Academic journal article Renascence: Essays on Values in Literature

Criseyde's Swoon and the Experience of Love in Trolius and Criseyde

Academic journal article Renascence: Essays on Values in Literature

Criseyde's Swoon and the Experience of Love in Trolius and Criseyde

Article excerpt

   Therwith the sorwe so his herte shette
   That from his eyen fil there nought a tere,
   And every spirit his vigour in knette,
   So they astoned or oppressed were.
   The felyng of his sorwe, or of his fere,
   Or of aught elles, fled was out of towne;
   And down he fel al sodeynly a-swowne.

   (Troilus and Criseyde 3.1086-92)

   "O Jove, I deye, and mercy I beseche!
   Help, Troilus!" And therwithal hire face
   Upon his brest she leyde and loste speche--
   Hire woful spirit from his propre place,
   Right with the word, alwey o poynt to pace.
   And thus she lith with hewes pale and grene,
   That whilom fressh and fairest was to sene.

   (Troilus and Criseyde 4.1149-55)

DESPITE their different paths to falling in love, once they have arrived at love's door Troilus and Criseyde exhibit some of the same behaviors, including, as the epigraphs above show, a tendency to swoon in stressful situations. Although the contexts of these swoons and the responses to them are markedly different, it is hard not to think of them comparatively. (1) But what do these swoons indicate? Do they imply that Troilus and Criseyde have reached a kind of emotional parity? Or is Chaucer using these parallel experiences to suggest that, in spite of these similar moments of emotional turmoil, the two lovers actually share very little? Deciding questions such as these largely depends on how sympathetically readers respond to both characters' experiences in the poem. Equally influential are readers' critical predispositions regarding Chaucer's intentions. Naturally, differences in readers' critical dispositions have led to widely disparate interpretations of the characters and the poem they inhabit. Still, since we are reading the same poem, I would like to use this essay to demonstrate how even critics holding very different positions ultimately share some common critical ground when evaluating it.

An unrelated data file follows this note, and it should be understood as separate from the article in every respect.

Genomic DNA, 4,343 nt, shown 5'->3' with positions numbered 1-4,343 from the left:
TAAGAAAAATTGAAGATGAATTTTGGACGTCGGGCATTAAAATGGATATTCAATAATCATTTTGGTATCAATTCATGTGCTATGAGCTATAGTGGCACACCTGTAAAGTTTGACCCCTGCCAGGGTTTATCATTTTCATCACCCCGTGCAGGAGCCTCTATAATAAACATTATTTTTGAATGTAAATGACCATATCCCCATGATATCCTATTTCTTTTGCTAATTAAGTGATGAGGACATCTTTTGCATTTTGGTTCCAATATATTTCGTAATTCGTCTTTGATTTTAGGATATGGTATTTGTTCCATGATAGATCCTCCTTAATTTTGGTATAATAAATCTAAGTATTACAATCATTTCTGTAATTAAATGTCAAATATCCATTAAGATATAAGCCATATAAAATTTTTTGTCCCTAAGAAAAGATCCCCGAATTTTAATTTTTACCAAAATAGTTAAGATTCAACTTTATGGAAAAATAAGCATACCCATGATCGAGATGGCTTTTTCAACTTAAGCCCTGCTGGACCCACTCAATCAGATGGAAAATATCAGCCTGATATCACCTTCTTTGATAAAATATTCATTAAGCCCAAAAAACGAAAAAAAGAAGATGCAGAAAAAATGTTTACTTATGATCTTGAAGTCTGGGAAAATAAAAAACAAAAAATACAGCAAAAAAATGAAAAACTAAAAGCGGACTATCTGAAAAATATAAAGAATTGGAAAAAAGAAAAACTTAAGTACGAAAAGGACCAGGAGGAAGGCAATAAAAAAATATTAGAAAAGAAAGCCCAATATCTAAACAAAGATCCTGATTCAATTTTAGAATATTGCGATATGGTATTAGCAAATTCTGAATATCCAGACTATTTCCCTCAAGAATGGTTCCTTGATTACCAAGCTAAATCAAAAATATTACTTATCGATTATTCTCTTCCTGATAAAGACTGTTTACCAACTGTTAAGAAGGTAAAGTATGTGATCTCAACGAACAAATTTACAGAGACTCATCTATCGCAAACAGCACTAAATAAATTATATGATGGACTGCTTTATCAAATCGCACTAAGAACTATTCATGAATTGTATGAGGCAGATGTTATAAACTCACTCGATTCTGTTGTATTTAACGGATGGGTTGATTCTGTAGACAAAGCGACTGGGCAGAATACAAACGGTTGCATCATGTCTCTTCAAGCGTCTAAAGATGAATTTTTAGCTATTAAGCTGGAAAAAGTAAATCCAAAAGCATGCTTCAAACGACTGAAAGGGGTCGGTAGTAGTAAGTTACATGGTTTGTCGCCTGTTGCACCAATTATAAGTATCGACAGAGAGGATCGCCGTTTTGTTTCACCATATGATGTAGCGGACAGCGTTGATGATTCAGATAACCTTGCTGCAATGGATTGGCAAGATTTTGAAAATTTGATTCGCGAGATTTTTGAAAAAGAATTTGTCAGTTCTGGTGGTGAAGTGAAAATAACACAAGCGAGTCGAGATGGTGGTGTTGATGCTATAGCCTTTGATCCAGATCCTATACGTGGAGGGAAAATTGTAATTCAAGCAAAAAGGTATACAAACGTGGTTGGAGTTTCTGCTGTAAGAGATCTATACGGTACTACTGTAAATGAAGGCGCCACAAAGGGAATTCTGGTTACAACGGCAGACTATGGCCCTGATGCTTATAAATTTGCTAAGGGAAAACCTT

In her essay devoted to Troilus's swoon in Book Three, Jill Mann characterizes it as part of a process she calls "mutual surrender" (326). Mann argues that when Troilus swoons before Criseyde at Pandarus's house she realizes that he has given himself wholly to her. As a result, Criseyde can then give herself to him without fearing his domination or feeling hypocritical about yielding to him. Mann uses Troilus's swoon to examine "the whole context of Chaucer's examination of the complex evolution of the power relationships inevitably involved in the situation of any two people in love" (331), and concludes that "Chaucer's conception of [the roles of men and women] is based, not on literary conventions or religious doctrine or social orthodoxy, but on 'law of kynde,' which he must have trusted would work as powerfully on his twentieth-century readers as on his fourteenth-century ones" (332). In other words, Mann believes that Chaucer speaks for the ages in Troilus and Criseyde about a universal condition that in the specific case of the characters of Troilus and Criseyde demonstrates a genuine and good form of love. (2)

Whether or not one accepts Mann's interpretation of the nature of Troilus and Criseyde's love, Troilus's swoon indisputably leads to the consummation of their relationship and the brief period of love's mutuality in the poem. On the other hand, Criseyde's swoon, which serves as a bookend to Troilus's, engenders a process that disturbs love's mutuality and instead leads to its dissolution. This process is clearly illustrated in Book Four when, in response to the Trojan proposal to exchange Criseyde in return for Antenor, Criseyde swoons and then, upon awakening, tells Troilus that her departure to the Greek camp will lead, not to a rupture in their love affair, but to its continuation. That Troilus and Criseyde never come close to being reunited supports the view that Criseyde's reasoning is specious and underscores Mann's point that love flourishes in an environment of mutuality and withers when one lover attempts to dominate the other. …

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